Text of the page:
Little hands, little seeds, very little patience


I love these little hands.  They never cease to amaze me.  They create a never ending flurry of love notes and drawings as gifts for anyone who ventures by.  They are constantly seeking out snuggles and touches.  They pray. They draw, paint and crochet long chains of whatever she imagines her creations should be that day (hairbands, necklaces, handcuffs…). They love to be sticky making the perfect cookie and can cut veggies and fruit for that perfect snack!  And, just like every little person I have ever known, these little hands can pick and pester. They can swipe clothes and smuggle away other treasured items from her big sister’s room.  They can also spill and, oh boy, can they make messes!  As time has passed these little hands have grown and changed as they have acquired new skills – from trying to pick up little pieces of toast and getting that spoon into her mouth to pulling the puppy’s hair and manipulating board games pieces.

imageBut because these sweet little hands belong to a little person, they are very impatient!  That could also be a function of being my child as well…I am not known for being patient. Last February, we bought a number of annual flower seeds for our first attempt at growing flowers from scratch indoors.  We have always had great luck with direct seeding sunflower seeds and poppies once the soil warmed up, but indoor annual growing proved to be a lot of work with a relatively poor outcome.  Or so I thought. Only about 10% of our seeds ever germinated, despite my little’s ones best efforts to urge them on.  She used my heat mats, moisture domes and a little grow light she picked out for her very own room.  She spritzed them and spoke to them lovingly.  She bounced around waiting and waiting for the little seeds she had meticulously nestled into her starter soil to poke up.  When a few of them finally did, she let me transplant them into cells (her little hands were not up to this delicate task yet…).

As the days warmed up, she hauled her two trays of seedlings in and out every morning and evening to harden off.  Finally, in early June, she very carefully placed her flower babies into the shiniest, prettiest pots she could find.  She also filled my deck boxes and planters.  When she wasn’t looking, I added a few stuffers, but I got caught and was not allowed to add anymore flowers.  These little plimageants looked pretty sad.  Being a little particular myself, I really had to bite my tongue and keep my own hands still so as not to “aid” in her accomplishments.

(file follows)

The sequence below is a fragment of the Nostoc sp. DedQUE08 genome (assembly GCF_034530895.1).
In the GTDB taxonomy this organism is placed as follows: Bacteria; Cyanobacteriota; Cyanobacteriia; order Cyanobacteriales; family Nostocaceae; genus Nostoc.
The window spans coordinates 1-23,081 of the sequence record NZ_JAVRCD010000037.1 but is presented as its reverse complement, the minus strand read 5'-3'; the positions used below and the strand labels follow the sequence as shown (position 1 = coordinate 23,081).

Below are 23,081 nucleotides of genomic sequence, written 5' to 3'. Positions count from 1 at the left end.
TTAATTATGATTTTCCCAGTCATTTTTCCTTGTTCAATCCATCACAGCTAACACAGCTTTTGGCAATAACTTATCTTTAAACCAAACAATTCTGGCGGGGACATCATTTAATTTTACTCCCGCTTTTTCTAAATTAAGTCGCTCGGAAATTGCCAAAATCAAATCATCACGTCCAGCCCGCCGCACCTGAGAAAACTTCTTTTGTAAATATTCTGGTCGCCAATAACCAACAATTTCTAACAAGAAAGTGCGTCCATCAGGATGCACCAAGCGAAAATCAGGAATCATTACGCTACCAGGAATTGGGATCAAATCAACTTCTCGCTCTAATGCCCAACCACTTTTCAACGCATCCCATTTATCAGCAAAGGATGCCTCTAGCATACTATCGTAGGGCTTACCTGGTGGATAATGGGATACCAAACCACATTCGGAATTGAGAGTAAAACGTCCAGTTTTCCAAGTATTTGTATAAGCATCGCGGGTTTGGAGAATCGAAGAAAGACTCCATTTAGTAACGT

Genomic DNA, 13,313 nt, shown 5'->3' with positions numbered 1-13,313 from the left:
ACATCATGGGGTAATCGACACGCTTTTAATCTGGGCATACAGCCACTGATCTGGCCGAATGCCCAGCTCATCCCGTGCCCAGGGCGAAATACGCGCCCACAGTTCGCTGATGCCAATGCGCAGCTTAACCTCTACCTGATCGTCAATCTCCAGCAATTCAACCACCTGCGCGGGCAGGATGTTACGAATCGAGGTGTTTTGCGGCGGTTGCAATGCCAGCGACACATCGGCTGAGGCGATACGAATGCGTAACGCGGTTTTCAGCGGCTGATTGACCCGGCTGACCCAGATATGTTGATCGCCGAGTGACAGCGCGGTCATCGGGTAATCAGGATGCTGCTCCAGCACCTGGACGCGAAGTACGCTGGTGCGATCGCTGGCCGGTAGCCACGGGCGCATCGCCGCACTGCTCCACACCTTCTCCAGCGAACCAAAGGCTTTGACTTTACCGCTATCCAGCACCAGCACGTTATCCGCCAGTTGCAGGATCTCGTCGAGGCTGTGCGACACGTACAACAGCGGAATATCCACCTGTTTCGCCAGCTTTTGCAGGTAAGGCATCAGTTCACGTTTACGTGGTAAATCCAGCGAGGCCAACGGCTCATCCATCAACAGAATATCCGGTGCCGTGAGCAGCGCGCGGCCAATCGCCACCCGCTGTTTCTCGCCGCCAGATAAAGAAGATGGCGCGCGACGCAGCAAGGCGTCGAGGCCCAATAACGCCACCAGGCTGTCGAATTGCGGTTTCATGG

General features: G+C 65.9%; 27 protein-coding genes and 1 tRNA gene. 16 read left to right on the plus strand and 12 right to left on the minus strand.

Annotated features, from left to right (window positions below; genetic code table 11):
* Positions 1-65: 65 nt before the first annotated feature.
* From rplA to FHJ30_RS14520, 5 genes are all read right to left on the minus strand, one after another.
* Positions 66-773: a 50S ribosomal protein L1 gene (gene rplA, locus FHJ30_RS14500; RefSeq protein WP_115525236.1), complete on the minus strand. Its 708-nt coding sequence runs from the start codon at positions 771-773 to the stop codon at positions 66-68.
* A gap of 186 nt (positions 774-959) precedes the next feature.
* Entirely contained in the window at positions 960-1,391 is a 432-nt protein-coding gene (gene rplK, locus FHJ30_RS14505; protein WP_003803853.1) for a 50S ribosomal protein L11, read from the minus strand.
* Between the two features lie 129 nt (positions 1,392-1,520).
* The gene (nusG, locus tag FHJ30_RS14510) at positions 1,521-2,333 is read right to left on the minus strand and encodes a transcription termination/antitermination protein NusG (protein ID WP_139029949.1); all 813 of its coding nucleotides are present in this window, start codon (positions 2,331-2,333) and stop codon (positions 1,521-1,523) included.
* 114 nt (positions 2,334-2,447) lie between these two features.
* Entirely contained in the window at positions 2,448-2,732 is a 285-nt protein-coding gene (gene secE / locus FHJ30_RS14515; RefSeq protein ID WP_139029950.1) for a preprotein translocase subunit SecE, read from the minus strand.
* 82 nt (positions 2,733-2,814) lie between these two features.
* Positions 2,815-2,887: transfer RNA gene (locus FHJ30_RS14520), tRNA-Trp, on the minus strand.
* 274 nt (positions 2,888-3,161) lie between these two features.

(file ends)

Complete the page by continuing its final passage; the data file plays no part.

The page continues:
However, once outside, my darling girl would not give up.  She continued to water and deadhead.  She even sang and danced for her flower babies (it was really stinking cute!).  She named quite a few of them. She proudly pointed out each and every flower she started from seed to everyone who visited. In no time, the pots, planters and deck boxes were the most beautiful we’d ever had!  I guess it was me who also needed some patience.

As the cool fall weather came, she started to collect the seed heads and store her little seeds in a binder I was given as a gift from Lee Valley.  I stored it away in the cabinet for the winter and had pretty much forgotten about them until other day.  Her big sister was off at one of her many sporting events and we were looking for something to do that did not involve being plugged in.  Her little mind very quickly went to her seeds…

imageAlthough it is really quite early to be starting seeds, I didn’t think it would hurt to start a few trays of slower growing flowers, herbs and leeks (flowers included petunias, coleus, black eyed susan vines and coneflowers.) We found some old starter soil and earthworm castings and went to work.  We had been saving tomato, peach, strawberry and lettuce containers to try as seedling trays to save money this year, so out they came as well. They seemed to work well because they had drainage holes in them already and the clear covers act like mini greenhouses to hold in moisture, saran wrap enveloping the other nests.  We filled each tray with about 2 inches of soil, her little hands watering and stirring until moist (and very messy). Each little seed was gently tucked in under a fine layer of earthworm castings.  She found it quite funny we were playing with worm poop! The heat mats and an old coffee table have been transformed into an incubation station in the living room in front of a sunny window.  As a final touch, those sweet little hands wrote out tags for her seed babies, last year’s flower’s babies.



And as I am watching my baby’s little hands grow and change far too quickly, she will try to wait patiently while watching her little seed babies lay down roots and grow.

“In every gardener, there is a child who still believes in the seed fairy.” – Robert Brault

11 thoughts on “Little hands, little seeds, very little patience

  1. Lovely Blog. This made me think about starting some seeds with my grandchildren! One trick I learned from my Extension Master Gardener friends – to use chamomile tea to water and always water from the bottom, which prevents damping-off. Best of luck to those ‘little hands’ with this year’s flowers!


    • “Helping” hands have certainly taught me a lot about patience, but it is too cute to not let her do it!. We have lost a lot of plants in the process between her and her big sister “helping”, but it is paying off now that I have such great minions!

      Liked by 1 person

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